What's your carbon footprint? Find out

Vehicle exhaust
Joe Raedle / Getty Images

Climate Change in Minnesota: An MPR News special report

It can be hard to get a handle on carbon emissions. Virtually everything we do has some effect on the amount of carbon dioxide — the main greenhouse gas driving climate change — going into the atmosphere. But you can't see it, smell it or feel it.

So we built a simple calculator to convert your home energy use and your driving habits — big determinants of your overall carbon footprint — into the amount of carbon dioxide you generate.

A typical household fills 56 boxcars. How many would you fill?

And we're expressing it in the number of standard 50-foot railroad boxcars that your household would fill with carbon dioxide in a year.

For most of us, that's a lot of boxcars.

To use the calculator, you need:

Kilowatt hours. Add up a year's worth from your monthly electricity bills.

Therms. Add up a year's worth from your monthly natural gas bills. (A therm is the heat content of roughly 100 cubic feet of gas. The number of therms is what your bill is based on.)

Gallons of gasoline. Divide your total household miles driven in a year by the average miles per gallon your vehicles get.

This isn't all the carbon you generate. It doesn't take into account the food you eat, the waste you generate, the flights you take or what was involved in the manufacture of other goods you use. But for most of us, these three factors are the biggest.

Typical household

56 boxcars
56 boxcars per year
William Lager / MPR News

For example, a typical Xcel Energy residential household user consumes 7,802 kilowatt hours in a year. (The typical annual residential bill in 2014 was $1,021.) At 1.041 pounds per kilowatt hour, this translates into 8,122 pounds of carbon dioxide released when the electricity is generated. (That's an average; the actual number of pounds per kilowatt hour varies from day to day as the mix of wind, solar, nuclear, gas and coal sources of power shifts. It's also greater for other utilities that rely more on coal.)

The average residential natural gas customer for CenterPoint, the state's largest supplier, consumes 897 therms in natural gas in a year.

That costs the customer a little over $700 and, at 11.76 pounds per therm, translates into 10,548 pounds of carbon dioxide.

The average U.S. driver puts 13,476 miles a year on his or her car. So a household of two average drivers whose vehicles get 25 miles per gallon (roughly the average of new cars on the road) buys 1,078 gallons of gasoline in a year. At 19.6 pounds of carbon dioxide per gallon, that translates into 21,344 pounds.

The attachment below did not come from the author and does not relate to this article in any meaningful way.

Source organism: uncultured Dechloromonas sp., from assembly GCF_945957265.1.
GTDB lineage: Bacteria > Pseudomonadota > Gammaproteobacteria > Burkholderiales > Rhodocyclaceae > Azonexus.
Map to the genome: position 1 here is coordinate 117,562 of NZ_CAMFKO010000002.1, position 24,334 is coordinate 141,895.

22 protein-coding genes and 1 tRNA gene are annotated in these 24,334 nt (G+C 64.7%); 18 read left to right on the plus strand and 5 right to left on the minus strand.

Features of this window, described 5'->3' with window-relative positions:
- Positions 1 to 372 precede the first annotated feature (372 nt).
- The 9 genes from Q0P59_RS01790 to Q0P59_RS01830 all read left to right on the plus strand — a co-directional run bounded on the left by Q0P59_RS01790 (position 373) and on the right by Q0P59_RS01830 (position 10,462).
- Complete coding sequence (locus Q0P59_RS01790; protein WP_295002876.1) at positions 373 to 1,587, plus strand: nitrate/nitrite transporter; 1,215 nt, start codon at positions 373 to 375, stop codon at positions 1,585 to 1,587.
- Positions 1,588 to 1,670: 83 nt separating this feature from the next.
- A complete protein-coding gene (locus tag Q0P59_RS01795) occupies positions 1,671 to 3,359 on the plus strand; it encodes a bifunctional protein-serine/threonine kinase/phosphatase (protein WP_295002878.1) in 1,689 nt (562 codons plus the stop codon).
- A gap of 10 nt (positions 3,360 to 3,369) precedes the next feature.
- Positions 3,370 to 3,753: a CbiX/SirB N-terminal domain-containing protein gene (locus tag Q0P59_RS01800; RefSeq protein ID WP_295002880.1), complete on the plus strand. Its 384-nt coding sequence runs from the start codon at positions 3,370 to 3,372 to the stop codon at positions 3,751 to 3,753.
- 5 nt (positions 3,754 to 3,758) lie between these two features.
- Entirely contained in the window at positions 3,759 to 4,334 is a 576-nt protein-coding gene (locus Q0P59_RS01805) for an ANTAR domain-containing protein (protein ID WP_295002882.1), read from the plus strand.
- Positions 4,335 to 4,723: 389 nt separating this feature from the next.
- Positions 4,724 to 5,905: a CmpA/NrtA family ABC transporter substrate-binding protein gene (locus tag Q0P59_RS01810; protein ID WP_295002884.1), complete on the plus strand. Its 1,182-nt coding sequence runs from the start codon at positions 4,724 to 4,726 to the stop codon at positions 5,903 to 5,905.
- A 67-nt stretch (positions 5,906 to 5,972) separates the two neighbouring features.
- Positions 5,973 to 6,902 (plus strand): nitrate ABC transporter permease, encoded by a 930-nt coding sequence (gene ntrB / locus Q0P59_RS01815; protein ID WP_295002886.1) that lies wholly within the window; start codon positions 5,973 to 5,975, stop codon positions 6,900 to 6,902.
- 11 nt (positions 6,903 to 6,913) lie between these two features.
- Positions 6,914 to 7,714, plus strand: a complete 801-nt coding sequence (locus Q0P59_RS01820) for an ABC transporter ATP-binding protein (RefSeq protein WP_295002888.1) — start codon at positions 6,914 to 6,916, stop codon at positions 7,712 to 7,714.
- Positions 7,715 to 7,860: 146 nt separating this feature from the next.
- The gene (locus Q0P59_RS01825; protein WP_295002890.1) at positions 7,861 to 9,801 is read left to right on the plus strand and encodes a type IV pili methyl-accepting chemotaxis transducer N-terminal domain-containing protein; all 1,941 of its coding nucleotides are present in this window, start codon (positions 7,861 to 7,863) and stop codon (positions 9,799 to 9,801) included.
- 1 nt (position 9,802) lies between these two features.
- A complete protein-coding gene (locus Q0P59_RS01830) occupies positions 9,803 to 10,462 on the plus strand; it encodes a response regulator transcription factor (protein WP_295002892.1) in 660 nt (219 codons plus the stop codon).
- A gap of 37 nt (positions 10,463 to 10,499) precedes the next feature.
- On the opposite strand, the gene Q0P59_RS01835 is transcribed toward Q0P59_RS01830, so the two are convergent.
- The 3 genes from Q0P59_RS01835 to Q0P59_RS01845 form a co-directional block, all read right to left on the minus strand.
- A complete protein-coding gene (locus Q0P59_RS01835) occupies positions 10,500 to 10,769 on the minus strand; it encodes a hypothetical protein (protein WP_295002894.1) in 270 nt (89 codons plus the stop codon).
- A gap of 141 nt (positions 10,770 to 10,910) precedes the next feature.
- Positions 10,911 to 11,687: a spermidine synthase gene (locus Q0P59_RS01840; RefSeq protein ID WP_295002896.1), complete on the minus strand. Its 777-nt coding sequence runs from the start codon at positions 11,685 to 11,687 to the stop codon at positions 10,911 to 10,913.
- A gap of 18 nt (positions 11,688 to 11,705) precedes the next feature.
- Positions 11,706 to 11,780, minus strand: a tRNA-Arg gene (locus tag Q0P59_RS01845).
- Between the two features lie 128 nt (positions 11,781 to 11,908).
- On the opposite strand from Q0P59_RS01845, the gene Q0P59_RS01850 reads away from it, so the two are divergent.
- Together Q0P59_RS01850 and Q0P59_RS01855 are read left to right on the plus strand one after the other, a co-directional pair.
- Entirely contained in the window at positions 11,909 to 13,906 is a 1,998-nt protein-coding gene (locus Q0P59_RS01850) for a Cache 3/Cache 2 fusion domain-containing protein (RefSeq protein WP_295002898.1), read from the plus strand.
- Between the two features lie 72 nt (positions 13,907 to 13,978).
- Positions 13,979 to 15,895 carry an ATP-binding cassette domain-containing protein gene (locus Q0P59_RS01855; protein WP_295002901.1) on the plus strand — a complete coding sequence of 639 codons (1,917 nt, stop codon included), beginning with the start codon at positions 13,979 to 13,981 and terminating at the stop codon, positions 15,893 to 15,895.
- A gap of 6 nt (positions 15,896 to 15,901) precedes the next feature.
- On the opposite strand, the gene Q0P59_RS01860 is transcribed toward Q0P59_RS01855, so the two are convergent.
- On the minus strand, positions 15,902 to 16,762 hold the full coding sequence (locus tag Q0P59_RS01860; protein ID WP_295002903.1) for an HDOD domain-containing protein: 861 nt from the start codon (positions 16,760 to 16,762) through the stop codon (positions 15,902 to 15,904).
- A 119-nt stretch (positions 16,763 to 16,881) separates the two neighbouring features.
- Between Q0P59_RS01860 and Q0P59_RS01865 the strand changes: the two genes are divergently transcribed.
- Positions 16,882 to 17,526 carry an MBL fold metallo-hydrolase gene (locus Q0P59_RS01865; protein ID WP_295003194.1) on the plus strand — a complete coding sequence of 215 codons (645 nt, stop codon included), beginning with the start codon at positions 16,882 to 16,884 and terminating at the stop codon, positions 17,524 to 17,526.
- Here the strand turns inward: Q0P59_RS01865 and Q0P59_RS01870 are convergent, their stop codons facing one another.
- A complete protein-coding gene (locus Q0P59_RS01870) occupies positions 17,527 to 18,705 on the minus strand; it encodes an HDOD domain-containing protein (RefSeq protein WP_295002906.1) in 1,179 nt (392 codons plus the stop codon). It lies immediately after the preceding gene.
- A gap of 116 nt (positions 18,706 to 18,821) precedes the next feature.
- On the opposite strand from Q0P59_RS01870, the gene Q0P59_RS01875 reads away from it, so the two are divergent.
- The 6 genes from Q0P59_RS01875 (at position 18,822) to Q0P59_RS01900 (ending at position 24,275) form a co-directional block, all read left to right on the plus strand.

So the total electricity, natural gas and gasoline carbon impact of that typical (and probably mythical) household is 40,014 pounds of carbon dioxide. At 8.741 cubic feet per pound, that's 349,762 cubic feet of gas.

Because a standard railroad boxcar has a volume of 6,235 cubic feet that household fills 56 boxcars a year with carbon dioxide.

Of course, this isn't a complete picture.

Air Travel

Estimates vary widely for air travel carbon generation, but it can be a huge factor. A round-trip flight from Minneapolis-St. Paul to Paris generates between 2,838 pounds (Carbon Neutral) and 7,744 pounds (Climate Friendly) of carbon dioxide per passenger. That's between 4 and 11 boxcars each.

A round-trip flight from Minneapolis-St. Paul to New York yields one to three boxcars full of carbon dioxide per passenger.

For comparison, driving from Minneapolis to New York and back at 25 miles per gallon generates about 2½ boxcars. (The driving-flying choice is a close call if you're alone; if there are more than one of you, driving is less carbon intensive.)

For a more detailed calculator for carbon footprints, see the U.S. Environmental Protection Agency calculator.

Getting your number down

Eight years ago, Minnesota established a goal for reducing overall carbon emissions by 2015. In a report in January, state officials forecast that to hit the goal, Minnesota needs to reduce carbon emissions from 2012 levels by another 9 percent or so.

If that burden fell to households, that's five boxcars for each typical household.

One thing going in some residents' favor: Xcel Energy announced a plan last month to reduce carbon emissions from the electricity it distributes in coming decades. As it shifts away from coal toward wind, solar and other sources, it will lower the average amount of carbon dioxide that each kilowatt hour generates. In the meantime, here are three ways to reduce your carbon dioxide generation by a boxcar:

1. Reduce your gasoline consumption by 36 gallons. That's about three tankfuls a year in a medium sized car or, at 25 miles per gallon, about 900 miles less driving.

2. Reduce your electricity consumption by 685 kilowatt hours. If you have a 100-watt light bulb burning day and night all year, turn it off.

3. Reduce your natural gas use by 61 therms. For the typical household that would be a reduction in gas use of about 7 percent.

Sources: Xcel Energy; CenterPoint; Federal Highway Administration; U.S. Environmental Protection Agency; Brian Davis; P.E.; Climate Friendly; Carbon Neutral; U.S. Energy Information Administration; Minnesota Department of Commerce; BNSF Railroad; Universal Industrial Gases.

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